Still, know that it will cost you, either in lost earnings or taxes you'll owe if you must tap in some form your retirement money early.
If you're in or near dire straits, try talking with your landlord or mortgage lenders about options. Call your credit card company about other payment options of expanded credit. Check with your local social services, food bank and religious groups about assistance programs.
If you need and qualify for any type of assistance, take it. We all have or probably will need help at some point. Here's hoping you don't need for long.
More importantly, here's also hoping you and your family remain healthy and safe.
You also might find these items of interest:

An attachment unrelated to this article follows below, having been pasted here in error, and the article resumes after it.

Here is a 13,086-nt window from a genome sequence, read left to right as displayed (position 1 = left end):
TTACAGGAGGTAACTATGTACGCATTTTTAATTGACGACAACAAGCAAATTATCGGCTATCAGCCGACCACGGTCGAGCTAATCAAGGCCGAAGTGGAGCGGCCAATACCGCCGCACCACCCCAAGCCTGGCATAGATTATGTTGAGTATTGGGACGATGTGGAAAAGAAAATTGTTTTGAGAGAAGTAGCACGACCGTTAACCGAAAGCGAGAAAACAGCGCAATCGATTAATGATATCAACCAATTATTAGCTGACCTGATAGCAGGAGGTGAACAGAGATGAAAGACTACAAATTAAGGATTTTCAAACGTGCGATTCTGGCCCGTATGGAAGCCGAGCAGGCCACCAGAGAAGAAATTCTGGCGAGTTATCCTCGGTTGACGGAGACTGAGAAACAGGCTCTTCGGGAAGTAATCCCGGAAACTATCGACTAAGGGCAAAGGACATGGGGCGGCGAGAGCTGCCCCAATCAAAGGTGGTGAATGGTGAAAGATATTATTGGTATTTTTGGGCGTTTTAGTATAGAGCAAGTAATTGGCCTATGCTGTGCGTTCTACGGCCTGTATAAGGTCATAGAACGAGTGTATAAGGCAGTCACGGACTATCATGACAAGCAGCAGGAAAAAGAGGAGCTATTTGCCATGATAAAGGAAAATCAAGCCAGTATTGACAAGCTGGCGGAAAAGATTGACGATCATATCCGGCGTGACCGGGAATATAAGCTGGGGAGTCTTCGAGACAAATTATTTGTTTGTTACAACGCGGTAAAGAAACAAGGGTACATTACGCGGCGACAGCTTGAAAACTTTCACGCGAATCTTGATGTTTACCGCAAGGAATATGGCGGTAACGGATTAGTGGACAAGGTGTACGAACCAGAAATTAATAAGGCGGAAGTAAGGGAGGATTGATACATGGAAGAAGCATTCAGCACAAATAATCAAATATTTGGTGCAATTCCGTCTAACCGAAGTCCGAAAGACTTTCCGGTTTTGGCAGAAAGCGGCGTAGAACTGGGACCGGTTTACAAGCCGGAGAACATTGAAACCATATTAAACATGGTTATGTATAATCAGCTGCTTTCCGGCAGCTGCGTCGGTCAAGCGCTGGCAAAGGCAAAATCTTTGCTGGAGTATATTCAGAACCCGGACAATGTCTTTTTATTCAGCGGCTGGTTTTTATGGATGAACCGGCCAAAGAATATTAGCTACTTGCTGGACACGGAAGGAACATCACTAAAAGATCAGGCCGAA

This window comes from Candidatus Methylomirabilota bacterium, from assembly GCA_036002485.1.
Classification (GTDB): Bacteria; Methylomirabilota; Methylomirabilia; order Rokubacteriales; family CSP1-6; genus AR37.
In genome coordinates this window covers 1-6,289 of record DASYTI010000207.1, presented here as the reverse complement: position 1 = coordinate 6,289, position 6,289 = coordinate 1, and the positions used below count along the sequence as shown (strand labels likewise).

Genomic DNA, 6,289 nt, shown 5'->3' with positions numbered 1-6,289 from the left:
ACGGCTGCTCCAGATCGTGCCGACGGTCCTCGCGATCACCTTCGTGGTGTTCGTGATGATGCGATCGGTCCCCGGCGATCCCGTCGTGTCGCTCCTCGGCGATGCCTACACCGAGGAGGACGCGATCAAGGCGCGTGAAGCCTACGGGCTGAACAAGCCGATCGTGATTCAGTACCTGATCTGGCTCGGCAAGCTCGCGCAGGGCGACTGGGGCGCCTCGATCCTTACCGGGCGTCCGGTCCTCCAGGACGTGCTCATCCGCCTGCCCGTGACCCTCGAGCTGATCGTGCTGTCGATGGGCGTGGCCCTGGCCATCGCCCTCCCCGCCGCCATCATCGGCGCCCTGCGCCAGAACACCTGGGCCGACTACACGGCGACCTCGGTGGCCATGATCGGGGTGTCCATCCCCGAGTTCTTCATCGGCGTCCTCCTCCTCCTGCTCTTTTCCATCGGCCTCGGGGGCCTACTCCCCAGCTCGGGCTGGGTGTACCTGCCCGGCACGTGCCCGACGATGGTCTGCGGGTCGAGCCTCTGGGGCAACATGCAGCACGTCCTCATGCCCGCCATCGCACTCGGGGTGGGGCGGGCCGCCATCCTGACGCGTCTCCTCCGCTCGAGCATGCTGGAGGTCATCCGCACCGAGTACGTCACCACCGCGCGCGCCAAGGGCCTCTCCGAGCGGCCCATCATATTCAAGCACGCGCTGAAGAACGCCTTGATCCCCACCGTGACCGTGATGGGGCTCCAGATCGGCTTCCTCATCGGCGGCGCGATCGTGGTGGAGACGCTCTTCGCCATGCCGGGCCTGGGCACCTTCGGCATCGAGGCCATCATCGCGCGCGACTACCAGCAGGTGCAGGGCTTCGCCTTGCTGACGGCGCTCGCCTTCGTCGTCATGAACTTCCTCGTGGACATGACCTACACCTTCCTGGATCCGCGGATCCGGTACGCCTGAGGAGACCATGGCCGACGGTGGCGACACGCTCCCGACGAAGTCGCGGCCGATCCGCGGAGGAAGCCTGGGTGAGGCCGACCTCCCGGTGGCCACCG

- 7 common 401(k) FAQs
- Emergency savings accounts: the next hot workplace benefit?
- 5 things to know about workplace retirement plan hardship withdrawals
|Coronavirus Caveat & More Information
In 2020, we're all dealing with extraordinary circumstances,
both in our daily lives and when it comes to our taxes.
The COVID-19 pandemic and efforts to reduce its transmission
and protect ourselves and our families means that,
for the most part, we're focusing on just getting through these trying days.
But life as we knew it before the coronavirus will return,
along with our mundane tax matters.
Here's hoping that happens soon!
In the meantime, you can find more on the virus and its effects on our taxes
by clicking Coronavirus (COVID-19) and Taxes.